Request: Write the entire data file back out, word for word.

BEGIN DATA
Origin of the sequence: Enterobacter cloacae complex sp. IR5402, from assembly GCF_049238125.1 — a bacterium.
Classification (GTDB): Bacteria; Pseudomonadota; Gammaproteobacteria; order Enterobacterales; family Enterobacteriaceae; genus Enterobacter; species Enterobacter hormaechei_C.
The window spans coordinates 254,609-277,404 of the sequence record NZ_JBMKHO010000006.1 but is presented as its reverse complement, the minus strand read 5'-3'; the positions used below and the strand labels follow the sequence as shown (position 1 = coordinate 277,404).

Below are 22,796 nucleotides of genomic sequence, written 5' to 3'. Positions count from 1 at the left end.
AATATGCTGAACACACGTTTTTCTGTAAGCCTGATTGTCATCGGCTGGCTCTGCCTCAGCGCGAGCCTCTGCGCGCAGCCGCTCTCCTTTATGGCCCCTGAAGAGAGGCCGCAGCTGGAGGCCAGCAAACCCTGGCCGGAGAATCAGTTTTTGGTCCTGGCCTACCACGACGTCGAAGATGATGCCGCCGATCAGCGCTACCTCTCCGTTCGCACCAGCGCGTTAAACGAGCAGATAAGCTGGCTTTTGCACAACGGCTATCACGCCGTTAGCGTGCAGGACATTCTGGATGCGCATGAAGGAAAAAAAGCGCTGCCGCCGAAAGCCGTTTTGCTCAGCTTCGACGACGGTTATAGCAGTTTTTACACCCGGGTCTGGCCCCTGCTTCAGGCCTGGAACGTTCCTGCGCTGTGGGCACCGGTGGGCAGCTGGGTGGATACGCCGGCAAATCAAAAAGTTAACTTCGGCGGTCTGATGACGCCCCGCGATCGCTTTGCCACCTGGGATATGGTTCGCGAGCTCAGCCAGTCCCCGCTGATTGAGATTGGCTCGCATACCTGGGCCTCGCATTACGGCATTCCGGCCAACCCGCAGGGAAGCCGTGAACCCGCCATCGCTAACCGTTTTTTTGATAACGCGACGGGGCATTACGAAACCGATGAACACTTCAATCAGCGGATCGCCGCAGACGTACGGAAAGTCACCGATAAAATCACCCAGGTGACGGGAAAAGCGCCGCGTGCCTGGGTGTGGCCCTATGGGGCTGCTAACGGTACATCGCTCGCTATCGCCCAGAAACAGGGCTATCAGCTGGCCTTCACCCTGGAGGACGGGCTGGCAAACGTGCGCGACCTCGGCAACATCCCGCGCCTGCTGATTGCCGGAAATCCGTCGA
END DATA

Origin of the sequence: Enterobacter cloacae complex sp. IR5402, from assembly GCF_049238125.1 — a bacterium.
Classification (GTDB): Bacteria; Pseudomonadota; Gammaproteobacteria; order Enterobacterales; family Enterobacteriaceae; genus Enterobacter; species Enterobacter hormaechei_C.
The window spans coordinates 254,609-277,404 of the sequence record NZ_JBMKHO010000006.1 but is presented as its reverse complement, the minus strand read 5'-3'; the positions used below and the strand labels follow the sequence as shown (position 1 = coordinate 277,404).

Below are 22,796 nucleotides of genomic sequence, written 5' to 3'. Positions count from 1 at the left end.
AATATGCTGAACACACGTTTTTCTGTAAGCCTGATTGTCATCGGCTGGCTCTGCCTCAGCGCGAGCCTCTGCGCGCAGCCGCTCTCCTTTATGGCCCCTGAAGAGAGGCCGCAGCTGGAGGCCAGCAAACCCTGGCCGGAGAATCAGTTTTTGGTCCTGGCCTACCACGACGTCGAAGATGATGCCGCCGATCAGCGCTACCTCTCCGTTCGCACCAGCGCGTTAAACGAGCAGATAAGCTGGCTTTTGCACAACGGCTATCACGCCGTTAGCGTGCAGGACATTCTGGATGCGCATGAAGGAAAAAAAGCGCTGCCGCCGAAAGCCGTTTTGCTCAGCTTCGACGACGGTTATAGCAGTTTTTACACCCGGGTCTGGCCCCTGCTTCAGGCCTGGAACGTTCCTGCGCTGTGGGCACCGGTGGGCAGCTGGGTGGATACGCCGGCAAATCAAAAAGTTAACTTCGGCGGTCTGATGACGCCCCGCGATCGCTTTGCCACCTGGGATATGGTTCGCGAGCTCAGCCAGTCCCCGCTGATTGAGATTGGCTCGCATACCTGGGCCTCGCATTACGGCATTCCGGCCAACCCGCAGGGAAGCCGTGAACCCGCCATCGCTAACCGTTTTTTTGATAACGCGACGGGGCATTACGAAACCGATGAACACTTCAATCAGCGGATCGCCGCAGACGTACGGAAAGTCACCGATAAAATCACCCAGGTGACGGGAAAAGCGCCGCGTGCCTGGGTGTGGCCCTATGGGGCTGCTAACGGTACATCGCTCGCTATCGCCCAGAAACAGGGCTATCAGCTGGCCTTCACCCTGGAGGACGGGCTGGCAAACGTGCGCGACCTCGGCAACATCCCGCGCCTGCTGATTGCCGGAAATCCGTCGA